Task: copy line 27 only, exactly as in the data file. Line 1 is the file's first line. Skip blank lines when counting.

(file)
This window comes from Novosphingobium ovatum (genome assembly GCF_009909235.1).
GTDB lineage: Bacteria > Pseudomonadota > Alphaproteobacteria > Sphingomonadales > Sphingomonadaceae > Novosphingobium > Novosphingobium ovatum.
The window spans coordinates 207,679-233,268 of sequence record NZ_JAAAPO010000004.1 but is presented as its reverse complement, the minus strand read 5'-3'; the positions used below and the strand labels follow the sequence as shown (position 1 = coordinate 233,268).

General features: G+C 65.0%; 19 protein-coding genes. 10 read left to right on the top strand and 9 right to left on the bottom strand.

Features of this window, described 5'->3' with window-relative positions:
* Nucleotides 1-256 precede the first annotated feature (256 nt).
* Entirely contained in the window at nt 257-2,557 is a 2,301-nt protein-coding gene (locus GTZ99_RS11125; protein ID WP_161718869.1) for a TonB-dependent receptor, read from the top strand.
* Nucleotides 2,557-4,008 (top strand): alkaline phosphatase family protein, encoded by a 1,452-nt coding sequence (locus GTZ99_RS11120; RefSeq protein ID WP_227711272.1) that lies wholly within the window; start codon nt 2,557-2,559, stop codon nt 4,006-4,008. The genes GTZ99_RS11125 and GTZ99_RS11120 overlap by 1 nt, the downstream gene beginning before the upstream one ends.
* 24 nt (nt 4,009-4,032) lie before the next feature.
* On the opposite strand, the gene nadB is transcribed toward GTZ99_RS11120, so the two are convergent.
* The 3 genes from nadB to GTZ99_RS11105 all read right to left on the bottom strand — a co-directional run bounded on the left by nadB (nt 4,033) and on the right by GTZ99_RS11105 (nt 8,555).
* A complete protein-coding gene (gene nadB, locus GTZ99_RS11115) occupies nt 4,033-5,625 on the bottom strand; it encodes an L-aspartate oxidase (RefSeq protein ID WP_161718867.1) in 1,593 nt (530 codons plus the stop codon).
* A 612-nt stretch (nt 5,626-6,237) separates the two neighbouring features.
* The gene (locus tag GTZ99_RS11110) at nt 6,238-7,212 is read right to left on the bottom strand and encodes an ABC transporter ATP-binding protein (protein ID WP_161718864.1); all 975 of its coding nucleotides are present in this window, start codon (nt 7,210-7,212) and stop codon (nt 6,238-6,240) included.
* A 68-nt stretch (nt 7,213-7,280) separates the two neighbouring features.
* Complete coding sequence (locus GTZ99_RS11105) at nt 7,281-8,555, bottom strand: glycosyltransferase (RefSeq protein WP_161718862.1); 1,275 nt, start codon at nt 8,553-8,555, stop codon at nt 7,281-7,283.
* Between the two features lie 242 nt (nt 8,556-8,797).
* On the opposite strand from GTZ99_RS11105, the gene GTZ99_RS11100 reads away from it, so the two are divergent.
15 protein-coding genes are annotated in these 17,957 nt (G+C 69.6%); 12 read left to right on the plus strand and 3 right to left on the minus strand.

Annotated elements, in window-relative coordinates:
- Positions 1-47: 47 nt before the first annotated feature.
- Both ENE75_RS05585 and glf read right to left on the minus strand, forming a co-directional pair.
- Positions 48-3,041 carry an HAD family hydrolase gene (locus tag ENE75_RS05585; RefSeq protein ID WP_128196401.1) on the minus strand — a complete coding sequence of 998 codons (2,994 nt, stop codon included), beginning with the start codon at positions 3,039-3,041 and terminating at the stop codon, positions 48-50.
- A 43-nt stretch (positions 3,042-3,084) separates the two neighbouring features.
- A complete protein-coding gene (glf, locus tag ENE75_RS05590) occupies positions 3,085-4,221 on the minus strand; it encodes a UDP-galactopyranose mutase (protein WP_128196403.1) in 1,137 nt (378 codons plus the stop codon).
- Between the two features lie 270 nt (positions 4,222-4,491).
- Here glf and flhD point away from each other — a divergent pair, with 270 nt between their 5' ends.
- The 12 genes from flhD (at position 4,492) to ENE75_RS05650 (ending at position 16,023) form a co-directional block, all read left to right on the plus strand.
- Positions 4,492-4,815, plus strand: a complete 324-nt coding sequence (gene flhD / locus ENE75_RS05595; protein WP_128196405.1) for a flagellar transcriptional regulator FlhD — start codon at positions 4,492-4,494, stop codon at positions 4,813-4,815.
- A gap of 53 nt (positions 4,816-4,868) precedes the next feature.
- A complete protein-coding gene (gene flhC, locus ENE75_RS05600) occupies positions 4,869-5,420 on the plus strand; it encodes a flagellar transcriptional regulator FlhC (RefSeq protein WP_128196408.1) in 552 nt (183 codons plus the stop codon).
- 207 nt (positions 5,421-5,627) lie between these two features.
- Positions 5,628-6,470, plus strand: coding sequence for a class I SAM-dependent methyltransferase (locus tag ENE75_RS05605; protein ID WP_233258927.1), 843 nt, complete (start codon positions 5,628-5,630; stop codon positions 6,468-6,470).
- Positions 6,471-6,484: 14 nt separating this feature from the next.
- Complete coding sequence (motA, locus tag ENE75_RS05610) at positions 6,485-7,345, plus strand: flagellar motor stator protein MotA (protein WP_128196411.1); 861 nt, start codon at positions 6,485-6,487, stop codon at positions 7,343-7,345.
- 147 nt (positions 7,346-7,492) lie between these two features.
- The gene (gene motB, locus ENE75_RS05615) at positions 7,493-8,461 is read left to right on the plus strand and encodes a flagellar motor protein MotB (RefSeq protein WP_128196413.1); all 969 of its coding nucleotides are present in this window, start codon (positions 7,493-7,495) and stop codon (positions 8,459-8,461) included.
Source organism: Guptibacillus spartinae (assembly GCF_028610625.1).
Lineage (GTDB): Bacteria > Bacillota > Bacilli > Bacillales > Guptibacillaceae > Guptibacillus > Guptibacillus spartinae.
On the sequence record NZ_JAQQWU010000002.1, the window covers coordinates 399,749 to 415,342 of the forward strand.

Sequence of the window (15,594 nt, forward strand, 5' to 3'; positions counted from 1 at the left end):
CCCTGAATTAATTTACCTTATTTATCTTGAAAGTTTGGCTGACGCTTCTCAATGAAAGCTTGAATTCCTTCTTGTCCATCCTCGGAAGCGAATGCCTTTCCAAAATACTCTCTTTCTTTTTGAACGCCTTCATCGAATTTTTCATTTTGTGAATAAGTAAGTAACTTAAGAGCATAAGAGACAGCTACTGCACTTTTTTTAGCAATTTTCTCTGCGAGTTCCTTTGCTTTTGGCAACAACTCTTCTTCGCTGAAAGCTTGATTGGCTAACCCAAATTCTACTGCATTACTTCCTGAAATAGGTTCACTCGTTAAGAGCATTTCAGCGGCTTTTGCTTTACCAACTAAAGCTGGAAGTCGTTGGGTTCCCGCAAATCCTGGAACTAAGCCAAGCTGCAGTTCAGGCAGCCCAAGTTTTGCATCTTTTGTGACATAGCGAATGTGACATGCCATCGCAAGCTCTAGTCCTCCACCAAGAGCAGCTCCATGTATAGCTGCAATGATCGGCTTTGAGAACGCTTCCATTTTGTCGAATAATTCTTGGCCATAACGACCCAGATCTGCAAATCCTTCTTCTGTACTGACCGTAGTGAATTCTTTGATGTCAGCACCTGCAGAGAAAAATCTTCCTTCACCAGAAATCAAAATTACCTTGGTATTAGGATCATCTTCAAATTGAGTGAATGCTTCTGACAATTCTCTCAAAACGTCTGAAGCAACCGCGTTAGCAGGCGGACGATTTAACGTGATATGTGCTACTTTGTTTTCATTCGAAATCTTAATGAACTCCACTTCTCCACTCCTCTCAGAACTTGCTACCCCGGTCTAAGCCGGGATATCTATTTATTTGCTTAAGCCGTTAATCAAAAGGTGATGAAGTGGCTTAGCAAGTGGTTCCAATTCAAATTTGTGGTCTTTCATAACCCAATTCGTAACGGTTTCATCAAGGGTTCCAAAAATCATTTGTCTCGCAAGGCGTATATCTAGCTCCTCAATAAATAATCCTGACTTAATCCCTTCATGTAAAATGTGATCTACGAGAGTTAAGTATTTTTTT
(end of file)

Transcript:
- Here glf and flhD point away from each other — a divergent pair, with 270 nt between their 5' ends.